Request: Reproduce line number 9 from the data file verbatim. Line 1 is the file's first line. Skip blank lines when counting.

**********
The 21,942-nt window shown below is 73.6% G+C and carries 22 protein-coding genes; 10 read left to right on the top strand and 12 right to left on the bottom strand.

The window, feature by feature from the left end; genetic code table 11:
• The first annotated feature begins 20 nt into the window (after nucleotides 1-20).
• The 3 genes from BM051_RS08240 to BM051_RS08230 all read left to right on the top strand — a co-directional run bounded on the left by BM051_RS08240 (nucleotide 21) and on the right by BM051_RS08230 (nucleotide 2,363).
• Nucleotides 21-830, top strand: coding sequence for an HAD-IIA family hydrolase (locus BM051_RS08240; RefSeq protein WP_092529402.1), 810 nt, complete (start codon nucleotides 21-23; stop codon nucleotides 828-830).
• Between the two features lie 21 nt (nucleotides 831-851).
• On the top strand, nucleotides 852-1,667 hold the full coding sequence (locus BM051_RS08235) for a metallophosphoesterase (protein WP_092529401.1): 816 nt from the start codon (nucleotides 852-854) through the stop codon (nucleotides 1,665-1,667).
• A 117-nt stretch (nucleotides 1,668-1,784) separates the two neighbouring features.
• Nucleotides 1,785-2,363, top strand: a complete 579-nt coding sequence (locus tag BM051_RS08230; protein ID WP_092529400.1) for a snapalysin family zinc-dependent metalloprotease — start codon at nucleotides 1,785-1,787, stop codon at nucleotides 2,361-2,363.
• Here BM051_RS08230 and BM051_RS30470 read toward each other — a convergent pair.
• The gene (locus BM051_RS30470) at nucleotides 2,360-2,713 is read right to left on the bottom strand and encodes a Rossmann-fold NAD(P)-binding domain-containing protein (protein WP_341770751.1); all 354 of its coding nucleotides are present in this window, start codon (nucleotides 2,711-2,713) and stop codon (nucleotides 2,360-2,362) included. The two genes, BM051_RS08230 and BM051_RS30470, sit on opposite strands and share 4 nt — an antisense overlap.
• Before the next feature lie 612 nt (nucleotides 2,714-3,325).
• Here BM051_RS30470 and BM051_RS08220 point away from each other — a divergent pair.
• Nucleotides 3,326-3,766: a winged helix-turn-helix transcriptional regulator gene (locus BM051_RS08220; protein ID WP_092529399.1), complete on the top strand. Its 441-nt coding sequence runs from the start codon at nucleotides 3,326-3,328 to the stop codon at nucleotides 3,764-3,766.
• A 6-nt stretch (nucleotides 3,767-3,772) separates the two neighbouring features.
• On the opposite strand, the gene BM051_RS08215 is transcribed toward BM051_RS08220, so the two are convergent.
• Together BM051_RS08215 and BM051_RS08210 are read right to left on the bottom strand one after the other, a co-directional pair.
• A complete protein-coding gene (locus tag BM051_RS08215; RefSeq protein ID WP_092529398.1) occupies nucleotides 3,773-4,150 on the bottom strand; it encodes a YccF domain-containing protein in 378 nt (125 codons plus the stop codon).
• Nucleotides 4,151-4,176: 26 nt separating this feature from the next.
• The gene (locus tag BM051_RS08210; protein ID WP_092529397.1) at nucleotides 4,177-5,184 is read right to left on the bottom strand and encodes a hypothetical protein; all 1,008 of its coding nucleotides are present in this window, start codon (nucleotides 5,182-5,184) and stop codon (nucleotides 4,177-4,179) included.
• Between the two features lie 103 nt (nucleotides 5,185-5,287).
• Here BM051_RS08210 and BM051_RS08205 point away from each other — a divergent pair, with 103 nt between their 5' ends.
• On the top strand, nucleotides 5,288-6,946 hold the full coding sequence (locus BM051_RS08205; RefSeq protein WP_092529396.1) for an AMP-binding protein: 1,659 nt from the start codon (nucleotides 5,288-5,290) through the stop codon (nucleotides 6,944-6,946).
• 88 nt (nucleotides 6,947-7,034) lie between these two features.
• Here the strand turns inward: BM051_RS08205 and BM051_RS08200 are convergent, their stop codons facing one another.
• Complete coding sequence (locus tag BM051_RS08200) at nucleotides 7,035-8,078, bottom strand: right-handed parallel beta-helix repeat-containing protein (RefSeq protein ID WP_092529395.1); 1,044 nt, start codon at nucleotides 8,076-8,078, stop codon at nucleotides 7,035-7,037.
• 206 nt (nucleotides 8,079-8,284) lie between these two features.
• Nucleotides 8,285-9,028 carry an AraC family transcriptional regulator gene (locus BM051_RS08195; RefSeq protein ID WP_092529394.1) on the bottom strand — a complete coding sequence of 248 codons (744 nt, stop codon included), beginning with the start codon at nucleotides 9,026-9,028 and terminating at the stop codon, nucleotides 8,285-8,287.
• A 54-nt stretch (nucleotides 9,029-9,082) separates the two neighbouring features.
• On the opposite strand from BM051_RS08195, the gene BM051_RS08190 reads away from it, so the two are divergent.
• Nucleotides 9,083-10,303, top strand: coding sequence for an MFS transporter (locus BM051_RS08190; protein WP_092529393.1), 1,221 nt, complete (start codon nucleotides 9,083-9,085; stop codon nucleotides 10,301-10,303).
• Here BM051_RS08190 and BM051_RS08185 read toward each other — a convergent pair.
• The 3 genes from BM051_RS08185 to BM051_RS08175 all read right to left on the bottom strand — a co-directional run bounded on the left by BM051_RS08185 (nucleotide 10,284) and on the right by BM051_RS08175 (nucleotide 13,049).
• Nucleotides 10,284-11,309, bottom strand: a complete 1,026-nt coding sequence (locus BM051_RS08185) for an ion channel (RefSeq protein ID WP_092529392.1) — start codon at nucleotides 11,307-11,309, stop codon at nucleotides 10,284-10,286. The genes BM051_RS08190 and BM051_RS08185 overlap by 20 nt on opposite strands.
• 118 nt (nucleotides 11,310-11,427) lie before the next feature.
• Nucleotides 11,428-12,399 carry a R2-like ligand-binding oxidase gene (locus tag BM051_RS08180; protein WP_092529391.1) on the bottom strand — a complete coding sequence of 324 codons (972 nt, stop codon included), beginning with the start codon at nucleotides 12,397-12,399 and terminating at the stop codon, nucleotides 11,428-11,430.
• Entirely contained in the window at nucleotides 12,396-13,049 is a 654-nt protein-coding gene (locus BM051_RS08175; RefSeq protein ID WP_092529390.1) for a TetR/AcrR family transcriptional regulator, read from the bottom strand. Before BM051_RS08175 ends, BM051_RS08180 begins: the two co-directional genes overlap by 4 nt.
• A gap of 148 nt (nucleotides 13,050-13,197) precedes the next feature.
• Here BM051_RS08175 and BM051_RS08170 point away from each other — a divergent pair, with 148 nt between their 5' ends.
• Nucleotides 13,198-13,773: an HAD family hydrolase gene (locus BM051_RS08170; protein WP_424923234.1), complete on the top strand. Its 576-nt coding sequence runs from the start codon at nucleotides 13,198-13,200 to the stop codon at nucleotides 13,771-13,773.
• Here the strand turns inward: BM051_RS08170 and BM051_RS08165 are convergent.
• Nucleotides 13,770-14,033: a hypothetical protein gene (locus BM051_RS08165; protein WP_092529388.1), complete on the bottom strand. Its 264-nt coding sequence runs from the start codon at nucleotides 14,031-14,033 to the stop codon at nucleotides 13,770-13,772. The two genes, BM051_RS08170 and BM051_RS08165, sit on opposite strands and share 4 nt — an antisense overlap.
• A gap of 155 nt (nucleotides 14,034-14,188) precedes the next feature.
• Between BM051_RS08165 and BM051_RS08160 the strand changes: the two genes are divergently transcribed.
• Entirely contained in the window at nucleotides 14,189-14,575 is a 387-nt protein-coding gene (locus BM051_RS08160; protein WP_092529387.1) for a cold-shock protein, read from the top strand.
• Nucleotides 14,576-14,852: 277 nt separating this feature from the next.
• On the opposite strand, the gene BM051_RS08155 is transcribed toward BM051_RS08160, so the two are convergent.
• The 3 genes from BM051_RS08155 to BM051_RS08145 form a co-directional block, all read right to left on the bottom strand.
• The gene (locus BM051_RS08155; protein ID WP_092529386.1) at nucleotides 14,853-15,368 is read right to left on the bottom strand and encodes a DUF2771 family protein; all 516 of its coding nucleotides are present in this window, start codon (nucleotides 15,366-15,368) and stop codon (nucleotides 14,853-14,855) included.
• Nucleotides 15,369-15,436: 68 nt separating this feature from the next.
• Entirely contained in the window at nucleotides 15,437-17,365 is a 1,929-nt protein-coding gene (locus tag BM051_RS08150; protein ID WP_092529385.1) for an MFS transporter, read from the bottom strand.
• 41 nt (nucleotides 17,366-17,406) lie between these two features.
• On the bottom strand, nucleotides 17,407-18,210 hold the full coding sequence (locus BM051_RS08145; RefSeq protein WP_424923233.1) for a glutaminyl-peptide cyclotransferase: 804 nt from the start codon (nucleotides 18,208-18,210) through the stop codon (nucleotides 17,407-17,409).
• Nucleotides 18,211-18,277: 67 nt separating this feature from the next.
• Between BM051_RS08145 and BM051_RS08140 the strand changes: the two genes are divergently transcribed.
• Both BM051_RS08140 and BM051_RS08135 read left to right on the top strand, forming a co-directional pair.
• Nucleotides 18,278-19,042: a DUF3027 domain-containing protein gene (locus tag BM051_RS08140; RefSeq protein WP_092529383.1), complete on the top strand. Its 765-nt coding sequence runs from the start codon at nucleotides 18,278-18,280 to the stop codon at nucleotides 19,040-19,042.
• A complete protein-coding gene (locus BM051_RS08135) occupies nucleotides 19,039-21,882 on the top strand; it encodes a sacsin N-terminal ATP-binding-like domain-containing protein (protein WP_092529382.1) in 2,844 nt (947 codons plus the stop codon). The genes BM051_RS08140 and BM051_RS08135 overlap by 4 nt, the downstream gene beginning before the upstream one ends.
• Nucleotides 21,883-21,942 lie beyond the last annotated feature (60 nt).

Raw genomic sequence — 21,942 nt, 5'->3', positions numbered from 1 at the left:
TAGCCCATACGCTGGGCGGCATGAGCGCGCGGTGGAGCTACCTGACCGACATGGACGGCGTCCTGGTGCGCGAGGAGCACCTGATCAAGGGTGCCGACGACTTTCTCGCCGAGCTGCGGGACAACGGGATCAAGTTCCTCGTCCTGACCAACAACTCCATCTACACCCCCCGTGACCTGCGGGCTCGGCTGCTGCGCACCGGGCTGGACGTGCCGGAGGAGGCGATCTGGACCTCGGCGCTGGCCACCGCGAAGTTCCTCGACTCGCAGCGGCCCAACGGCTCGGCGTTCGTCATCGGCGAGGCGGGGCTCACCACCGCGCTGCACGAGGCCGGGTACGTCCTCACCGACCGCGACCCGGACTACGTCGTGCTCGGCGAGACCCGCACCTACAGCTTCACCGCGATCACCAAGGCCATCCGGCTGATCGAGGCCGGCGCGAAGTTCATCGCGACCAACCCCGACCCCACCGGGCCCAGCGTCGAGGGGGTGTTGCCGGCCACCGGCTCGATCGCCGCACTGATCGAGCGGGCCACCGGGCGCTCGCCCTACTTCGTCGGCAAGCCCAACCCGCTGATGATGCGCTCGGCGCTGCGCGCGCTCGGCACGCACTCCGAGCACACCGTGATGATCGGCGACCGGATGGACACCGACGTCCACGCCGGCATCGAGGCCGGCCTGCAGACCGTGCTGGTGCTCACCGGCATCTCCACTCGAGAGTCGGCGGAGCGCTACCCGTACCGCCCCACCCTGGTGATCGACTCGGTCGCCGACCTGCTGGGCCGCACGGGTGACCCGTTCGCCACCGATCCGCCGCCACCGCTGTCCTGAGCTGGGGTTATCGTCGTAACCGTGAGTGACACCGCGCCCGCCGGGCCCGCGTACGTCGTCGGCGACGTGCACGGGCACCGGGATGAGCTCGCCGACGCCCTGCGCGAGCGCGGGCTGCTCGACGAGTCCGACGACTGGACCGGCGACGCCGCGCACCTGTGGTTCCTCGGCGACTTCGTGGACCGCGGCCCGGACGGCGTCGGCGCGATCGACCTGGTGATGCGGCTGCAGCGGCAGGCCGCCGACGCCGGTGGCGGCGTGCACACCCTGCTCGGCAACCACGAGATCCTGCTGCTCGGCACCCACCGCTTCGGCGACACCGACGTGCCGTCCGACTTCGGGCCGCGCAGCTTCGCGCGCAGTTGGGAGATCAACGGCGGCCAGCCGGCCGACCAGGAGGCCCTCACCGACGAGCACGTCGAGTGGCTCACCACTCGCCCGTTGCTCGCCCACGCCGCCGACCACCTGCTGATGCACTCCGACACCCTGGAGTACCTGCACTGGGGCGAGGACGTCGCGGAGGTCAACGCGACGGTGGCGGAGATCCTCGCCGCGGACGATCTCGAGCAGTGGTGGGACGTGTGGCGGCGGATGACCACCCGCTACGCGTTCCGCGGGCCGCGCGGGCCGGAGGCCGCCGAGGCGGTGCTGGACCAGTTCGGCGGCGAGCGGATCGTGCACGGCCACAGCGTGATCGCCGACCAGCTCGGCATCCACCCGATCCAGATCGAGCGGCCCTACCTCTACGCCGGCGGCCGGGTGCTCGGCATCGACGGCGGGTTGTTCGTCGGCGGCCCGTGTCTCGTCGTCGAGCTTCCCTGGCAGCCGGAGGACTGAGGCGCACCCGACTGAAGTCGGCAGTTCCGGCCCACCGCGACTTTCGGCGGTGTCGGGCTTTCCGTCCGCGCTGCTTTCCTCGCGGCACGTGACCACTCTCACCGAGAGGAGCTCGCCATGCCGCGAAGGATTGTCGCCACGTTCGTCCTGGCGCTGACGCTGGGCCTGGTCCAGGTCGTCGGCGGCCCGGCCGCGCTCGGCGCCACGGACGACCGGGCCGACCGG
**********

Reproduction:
• Nucleotides 1,785-2,363, top strand: a complete 579-nt coding sequence (locus tag BM051_RS08230; protein ID WP_092529400.1) for a snapalysin family zinc-dependent metalloprotease — start codon at nucleotides 1,785-1,787, stop codon at nucleotides 2,361-2,363.